A 2012 agreement that will pump $75 million into purses at Canterbury Park over 10 years continues to have a positive impact on the racing and breeding industry in the state.
The Minnesota Thoroughbred Association said March 21 the number of registered broodmares in the state is up 77% from 2012, according to the Minnesota Racing Commission. The agency's annual report for 2012 lists the number of registered Thoroughbred broodmares at 163, meaning the 2013 figure will at least top 280.
The agreement between Canterbury Park and the Shakopee Mdewakanton Sioux Community, which owns and operates the nearby Mystic Lake Hotel Casino, is the only one of its kind in the United States. The tribe is paying Canterbury in return for the track not pursuing legislation to authorize slot machines at the racetrack.
Canterbury does have a card club that was expanded last year and new games added. The tribal casino has slots and table games.
Purses this year at Canterbury will be about $70,000 a day higher than they were at the start of the 2012 meet. That in turn has sparked breeders and owners to invest in Minnesota-bred horses.
"These numbers are tremendous," MTA president Jay Dailey said. "The cooperative marketing agreement between the Shakopee Mdewakanton Sioux Community and Canterbury Park is really paying dividends throughout the Thoroughbred industry in Minnesota. This increase is a direct result of breeders recognizing that there is money to be made here.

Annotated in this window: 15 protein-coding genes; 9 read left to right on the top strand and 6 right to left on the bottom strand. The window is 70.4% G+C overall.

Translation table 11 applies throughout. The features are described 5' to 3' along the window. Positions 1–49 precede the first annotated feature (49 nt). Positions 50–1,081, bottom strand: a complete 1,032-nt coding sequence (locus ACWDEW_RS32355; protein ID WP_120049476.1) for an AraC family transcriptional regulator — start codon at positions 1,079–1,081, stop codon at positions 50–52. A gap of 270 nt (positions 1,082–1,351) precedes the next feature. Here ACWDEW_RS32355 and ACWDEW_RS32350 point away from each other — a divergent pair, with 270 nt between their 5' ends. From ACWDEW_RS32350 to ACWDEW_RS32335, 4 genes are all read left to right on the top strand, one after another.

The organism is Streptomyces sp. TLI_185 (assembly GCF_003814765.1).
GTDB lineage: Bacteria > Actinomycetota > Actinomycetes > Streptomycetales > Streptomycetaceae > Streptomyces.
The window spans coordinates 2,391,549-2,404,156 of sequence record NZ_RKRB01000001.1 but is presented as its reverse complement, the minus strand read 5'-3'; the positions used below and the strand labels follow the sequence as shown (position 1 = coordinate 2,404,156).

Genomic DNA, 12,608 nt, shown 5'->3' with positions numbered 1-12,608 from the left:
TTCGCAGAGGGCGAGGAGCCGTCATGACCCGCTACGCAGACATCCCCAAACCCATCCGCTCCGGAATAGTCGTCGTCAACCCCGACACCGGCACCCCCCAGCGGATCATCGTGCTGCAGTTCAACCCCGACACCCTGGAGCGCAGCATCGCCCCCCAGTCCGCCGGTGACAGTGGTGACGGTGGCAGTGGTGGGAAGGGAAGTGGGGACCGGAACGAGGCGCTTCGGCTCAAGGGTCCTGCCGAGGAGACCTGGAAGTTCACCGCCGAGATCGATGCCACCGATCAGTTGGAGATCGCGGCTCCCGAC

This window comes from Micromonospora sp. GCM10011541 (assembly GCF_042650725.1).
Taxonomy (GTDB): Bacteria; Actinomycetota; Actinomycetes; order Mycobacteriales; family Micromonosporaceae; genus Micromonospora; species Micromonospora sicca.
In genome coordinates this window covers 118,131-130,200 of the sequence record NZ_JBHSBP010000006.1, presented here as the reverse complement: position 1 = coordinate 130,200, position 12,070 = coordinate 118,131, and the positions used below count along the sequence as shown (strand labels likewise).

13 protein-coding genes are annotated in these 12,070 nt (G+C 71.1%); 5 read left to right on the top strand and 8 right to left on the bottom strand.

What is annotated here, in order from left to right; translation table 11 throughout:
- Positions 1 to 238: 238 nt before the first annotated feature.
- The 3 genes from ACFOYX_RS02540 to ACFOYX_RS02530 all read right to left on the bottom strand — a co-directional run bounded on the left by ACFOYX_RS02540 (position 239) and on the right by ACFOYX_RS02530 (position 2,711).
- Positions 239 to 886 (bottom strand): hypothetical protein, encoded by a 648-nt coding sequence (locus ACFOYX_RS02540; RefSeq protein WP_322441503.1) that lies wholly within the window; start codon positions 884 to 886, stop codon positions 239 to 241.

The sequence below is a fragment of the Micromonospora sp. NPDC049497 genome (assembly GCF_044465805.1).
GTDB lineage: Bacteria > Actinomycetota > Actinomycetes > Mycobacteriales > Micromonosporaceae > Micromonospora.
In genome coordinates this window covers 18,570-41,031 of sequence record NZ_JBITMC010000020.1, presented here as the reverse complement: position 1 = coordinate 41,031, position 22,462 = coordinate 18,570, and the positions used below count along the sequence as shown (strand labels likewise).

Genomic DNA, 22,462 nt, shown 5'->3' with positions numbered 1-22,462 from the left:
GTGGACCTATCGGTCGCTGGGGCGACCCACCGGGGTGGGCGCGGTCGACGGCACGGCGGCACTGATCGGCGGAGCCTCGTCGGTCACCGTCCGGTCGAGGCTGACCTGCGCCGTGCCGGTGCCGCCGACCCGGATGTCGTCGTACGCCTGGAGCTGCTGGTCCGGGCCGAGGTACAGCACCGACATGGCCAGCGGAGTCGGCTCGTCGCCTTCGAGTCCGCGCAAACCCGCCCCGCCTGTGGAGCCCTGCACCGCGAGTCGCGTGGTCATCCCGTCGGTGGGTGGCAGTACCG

"I know our membership has been very active in purchasing in-foal broodmares as well as broodmare prospects in anticipation of the excellent purses for future foals to be running for at Canterbury Park. I anticipate these numbers will continue to rise over the next few years as well."
Canterbury announced March 20 it has received applications for 2,400 stalls; the facility has 1,600. It's also opening its barn area a week earlier on April 15 to accommodate horsemen.
The number of mares, foals, and stallions in Minnesota is dependent upon the success of Canterbury, the only Thoroughbred track in the state. According to the MRC annual report, the numbers topped out in 1989 with 1,334 registered mares, 844 registered foals, and 141 registered stallions.
Those figures quickly dropped after Canterbury closed in 1992. The Sampson family purchased the track and reopened it in 1994.
There was solid growth in the breeding numbers for a period in the 2000s, but the numbers dropped again later in the decade as Canterbury found itself unable to increase purses. Along with 136 mares in 2012, there were 96 foals and 26 stallions registered with the MRC.
The Minnesota Breeders' Fund last year netted $779,000 for Thoroughbreds from pari-mutuel and card club revenue, with $599,500 going to purse supplements. The balance heading into 2013 was $180,000 with higher supplements planned for 2013.